Survey Ranks Money Topics as “Most Taboo”

You’ve probably heard it said that you shouldn’t lend money to friends. But has that advice been interpreted as “don’t talk about money with friends” by some Americans? A recent study conducted by the Captial Group and reported on by The Motley Fool found that money-related matters were far more likely to be considered taboo than other controversial topics.

When asked about what topics they felt were forbidden to discuss with friends, 39% of respondents said that talk of salary or household incomes fell into that category. Similarly 38% found the size of your retirement savings to be taboo, while 32% said the same about disclosing the amount of debt you have. In each case women were more likely to shy away from these topics than men, with 45% of females finding salary discussions taboo compared to 33% of males.

Surprisingly these figures are well ahead of famously forbidden topics such as religion and politics. In fact only 19% of those surveyed found religion to be too taboo while, even in this divided country of ours, only 17% nixed the topic of politics in polite company. For the record, ranking as the most uncomfortable non-money topic with 20% was marital issues.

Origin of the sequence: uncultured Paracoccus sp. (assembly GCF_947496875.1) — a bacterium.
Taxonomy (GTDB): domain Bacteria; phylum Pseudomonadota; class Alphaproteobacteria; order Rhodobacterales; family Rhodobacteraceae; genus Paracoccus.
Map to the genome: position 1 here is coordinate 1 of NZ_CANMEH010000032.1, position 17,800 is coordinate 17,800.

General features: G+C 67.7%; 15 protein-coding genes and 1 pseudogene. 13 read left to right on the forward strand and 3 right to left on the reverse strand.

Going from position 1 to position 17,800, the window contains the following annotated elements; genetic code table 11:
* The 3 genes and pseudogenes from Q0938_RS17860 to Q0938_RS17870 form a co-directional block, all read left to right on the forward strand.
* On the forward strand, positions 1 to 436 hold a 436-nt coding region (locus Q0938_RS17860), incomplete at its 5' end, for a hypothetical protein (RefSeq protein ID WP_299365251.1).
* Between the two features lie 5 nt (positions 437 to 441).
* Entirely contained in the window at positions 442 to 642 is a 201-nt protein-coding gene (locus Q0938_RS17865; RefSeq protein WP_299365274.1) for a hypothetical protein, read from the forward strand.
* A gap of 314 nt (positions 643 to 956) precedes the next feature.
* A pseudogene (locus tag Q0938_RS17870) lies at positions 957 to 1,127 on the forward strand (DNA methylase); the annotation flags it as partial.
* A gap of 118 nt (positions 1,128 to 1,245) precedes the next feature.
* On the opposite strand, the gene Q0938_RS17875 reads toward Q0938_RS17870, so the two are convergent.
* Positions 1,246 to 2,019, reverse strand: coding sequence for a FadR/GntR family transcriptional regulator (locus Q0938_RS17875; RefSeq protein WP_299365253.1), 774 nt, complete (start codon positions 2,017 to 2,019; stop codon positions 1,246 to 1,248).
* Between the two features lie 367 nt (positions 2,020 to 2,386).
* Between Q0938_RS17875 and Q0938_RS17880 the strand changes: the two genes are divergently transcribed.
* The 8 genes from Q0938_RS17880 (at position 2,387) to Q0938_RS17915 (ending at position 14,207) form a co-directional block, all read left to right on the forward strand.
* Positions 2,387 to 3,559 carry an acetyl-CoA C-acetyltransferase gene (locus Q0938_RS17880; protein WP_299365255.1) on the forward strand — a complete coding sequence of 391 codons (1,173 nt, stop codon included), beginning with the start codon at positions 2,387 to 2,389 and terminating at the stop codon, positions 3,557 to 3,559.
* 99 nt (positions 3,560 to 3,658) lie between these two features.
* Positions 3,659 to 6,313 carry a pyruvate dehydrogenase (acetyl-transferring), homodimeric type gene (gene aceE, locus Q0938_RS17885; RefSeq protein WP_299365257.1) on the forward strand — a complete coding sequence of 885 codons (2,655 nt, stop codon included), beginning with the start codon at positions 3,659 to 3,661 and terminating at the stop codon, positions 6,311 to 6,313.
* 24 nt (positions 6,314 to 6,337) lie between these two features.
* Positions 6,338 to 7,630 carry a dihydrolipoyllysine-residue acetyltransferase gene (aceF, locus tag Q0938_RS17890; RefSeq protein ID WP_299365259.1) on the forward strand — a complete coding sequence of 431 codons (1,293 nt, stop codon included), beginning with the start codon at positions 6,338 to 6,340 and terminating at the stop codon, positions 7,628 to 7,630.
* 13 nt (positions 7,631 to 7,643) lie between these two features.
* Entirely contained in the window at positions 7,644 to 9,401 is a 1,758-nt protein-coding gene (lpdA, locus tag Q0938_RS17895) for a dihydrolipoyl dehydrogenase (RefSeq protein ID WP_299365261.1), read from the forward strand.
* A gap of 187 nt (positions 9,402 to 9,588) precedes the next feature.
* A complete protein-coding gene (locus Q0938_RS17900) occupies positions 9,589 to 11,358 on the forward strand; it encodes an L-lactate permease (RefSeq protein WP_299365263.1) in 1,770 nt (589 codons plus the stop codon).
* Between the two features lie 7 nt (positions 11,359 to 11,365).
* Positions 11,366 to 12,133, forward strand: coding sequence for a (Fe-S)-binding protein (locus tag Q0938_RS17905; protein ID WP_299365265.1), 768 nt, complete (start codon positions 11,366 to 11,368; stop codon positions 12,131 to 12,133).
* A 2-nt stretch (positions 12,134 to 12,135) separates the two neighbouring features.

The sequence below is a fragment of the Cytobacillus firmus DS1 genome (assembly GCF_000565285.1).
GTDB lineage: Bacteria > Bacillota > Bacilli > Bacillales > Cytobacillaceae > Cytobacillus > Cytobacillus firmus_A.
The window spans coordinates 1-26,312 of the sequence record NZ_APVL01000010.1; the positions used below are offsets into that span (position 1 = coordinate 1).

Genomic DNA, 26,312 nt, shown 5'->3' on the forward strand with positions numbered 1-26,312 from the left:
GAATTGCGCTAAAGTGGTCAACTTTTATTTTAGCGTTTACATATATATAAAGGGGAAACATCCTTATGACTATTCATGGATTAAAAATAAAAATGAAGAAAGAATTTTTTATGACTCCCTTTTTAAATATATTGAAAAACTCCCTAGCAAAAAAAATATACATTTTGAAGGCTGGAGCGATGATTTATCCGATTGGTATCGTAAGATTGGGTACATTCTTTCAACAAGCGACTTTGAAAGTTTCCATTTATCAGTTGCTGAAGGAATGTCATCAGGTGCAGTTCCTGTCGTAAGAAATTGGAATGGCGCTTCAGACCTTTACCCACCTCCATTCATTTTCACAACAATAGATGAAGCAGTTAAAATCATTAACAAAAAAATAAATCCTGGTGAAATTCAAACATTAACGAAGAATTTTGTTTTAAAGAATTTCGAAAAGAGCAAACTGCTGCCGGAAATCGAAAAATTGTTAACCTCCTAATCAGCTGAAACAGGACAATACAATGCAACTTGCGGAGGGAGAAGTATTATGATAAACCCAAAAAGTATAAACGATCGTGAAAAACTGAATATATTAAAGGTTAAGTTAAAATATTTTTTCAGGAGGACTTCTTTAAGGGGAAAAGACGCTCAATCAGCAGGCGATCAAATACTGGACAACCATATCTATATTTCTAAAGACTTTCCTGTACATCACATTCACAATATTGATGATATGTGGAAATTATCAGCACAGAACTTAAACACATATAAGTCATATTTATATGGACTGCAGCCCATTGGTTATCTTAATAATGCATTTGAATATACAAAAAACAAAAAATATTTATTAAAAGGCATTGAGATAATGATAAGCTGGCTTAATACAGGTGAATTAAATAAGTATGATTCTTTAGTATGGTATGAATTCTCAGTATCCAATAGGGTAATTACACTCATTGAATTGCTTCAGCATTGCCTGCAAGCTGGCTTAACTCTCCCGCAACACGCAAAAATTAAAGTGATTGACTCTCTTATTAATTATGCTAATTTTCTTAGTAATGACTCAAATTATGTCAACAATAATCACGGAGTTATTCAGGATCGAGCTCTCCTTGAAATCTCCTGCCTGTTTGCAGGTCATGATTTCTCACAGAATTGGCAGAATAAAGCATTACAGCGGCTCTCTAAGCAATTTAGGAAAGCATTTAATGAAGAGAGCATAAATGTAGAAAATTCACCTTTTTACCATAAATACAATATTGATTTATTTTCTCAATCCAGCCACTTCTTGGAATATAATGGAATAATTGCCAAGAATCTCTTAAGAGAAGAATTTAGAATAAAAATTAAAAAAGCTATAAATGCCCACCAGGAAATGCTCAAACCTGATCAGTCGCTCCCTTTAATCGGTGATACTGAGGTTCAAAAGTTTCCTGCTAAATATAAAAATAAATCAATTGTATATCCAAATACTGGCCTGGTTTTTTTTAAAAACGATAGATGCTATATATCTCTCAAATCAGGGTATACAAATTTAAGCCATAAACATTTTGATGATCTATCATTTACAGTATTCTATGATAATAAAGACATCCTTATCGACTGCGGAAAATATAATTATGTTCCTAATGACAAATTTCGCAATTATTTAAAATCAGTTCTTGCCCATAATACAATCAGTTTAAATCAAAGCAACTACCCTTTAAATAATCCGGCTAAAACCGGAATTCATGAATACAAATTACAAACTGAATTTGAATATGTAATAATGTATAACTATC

Ironically money has long been a source of marital strife. Furthermore a study conducted last year by Dave Ramsey’s Ramsey Solutions found that couples that regularly discussed money topics were more likely to be in happy relationships. In fact 94% of those who rated their marriages as “great” reported talking about money goals with their spouse. By contrast, only 45% of those who described their marriages as “okay” or “in crisis” held such discussions.

The good news is that are some money topics that individuals seem to be comfortable discussing with friends. Asked what topics they’ve talked about with friends in the past six months, 35% said that saving and investing came up. Moreover, in this case, it was women who were more likely to discuss these matters (40% to 30%). If you were wondering, the most discussed topics were politics and foreign affairs, which 53% of respondents report recently talking about with friends.

While it may be disappointing that so many Americans feel they can’t discuss money matters with those close to them, it also shouldn’t be that much of a surprise. Then again, the discrepancy between how taboo these topics are considered compared to more traditionally touchy subjects is eye-opening. The bottom line is that, until we learn to talk more openly about money matters, it seems likely that the cycle of debt and living to paycheck that so many currently experience will continue.

Author

Jonathan Dyer

I'm a small town guy living in Los Angeles looking to make solid financial decisions. I write for a number of finance websites, including HuffingtonPost and Business2Community. I founded DyerNews.com in 2015 to focus on personal finance and the emerging FinTech markets.

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